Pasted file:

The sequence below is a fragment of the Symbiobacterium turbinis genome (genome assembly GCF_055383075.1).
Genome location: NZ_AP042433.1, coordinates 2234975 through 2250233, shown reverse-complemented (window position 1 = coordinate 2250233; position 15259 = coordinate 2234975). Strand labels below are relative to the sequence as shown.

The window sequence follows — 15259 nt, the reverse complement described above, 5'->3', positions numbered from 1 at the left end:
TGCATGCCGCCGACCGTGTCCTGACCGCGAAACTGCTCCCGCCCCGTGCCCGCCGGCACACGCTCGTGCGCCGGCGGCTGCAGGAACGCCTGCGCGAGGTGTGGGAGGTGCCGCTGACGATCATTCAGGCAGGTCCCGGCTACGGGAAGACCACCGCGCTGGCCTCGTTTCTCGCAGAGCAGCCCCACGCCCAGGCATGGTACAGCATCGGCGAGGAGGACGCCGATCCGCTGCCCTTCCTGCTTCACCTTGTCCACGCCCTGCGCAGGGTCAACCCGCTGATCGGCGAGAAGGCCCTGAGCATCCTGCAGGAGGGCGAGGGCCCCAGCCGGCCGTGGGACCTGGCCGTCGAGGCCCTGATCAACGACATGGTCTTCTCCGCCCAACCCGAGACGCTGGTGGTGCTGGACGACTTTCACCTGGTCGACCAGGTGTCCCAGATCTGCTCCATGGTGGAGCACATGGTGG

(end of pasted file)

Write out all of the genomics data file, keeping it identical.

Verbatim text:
The sequence below is a fragment of the Symbiobacterium turbinis genome (genome assembly GCF_055383075.1).
Genome location: NZ_AP042433.1, coordinates 2234975 through 2250233, shown reverse-complemented (window position 1 = coordinate 2250233; position 15259 = coordinate 2234975). Strand labels below are relative to the sequence as shown.

The window sequence follows — 15259 nt, the reverse complement described above, 5'->3', positions numbered from 1 at the left end:
TGCATGCCGCCGACCGTGTCCTGACCGCGAAACTGCTCCCGCCCCGTGCCCGCCGGCACACGCTCGTGCGCCGGCGGCTGCAGGAACGCCTGCGCGAGGTGTGGGAGGTGCCGCTGACGATCATTCAGGCAGGTCCCGGCTACGGGAAGACCACCGCGCTGGCCTCGTTTCTCGCAGAGCAGCCCCACGCCCAGGCATGGTACAGCATCGGCGAGGAGGACGCCGATCCGCTGCCCTTCCTGCTTCACCTTGTCCACGCCCTGCGCAGGGTCAACCCGCTGATCGGCGAGAAGGCCCTGAGCATCCTGCAGGAGGGCGAGGGCCCCAGCCGGCCGTGGGACCTGGCCGTCGAGGCCCTGATCAACGACATGGTCTTCTCCGCCCAACCCGAGACGCTGGTGGTGCTGGACGACTTTCACCTGGTCGACCAGGTGTCCCAGATCTGCTCCATGGTGGAGCACATGGTGG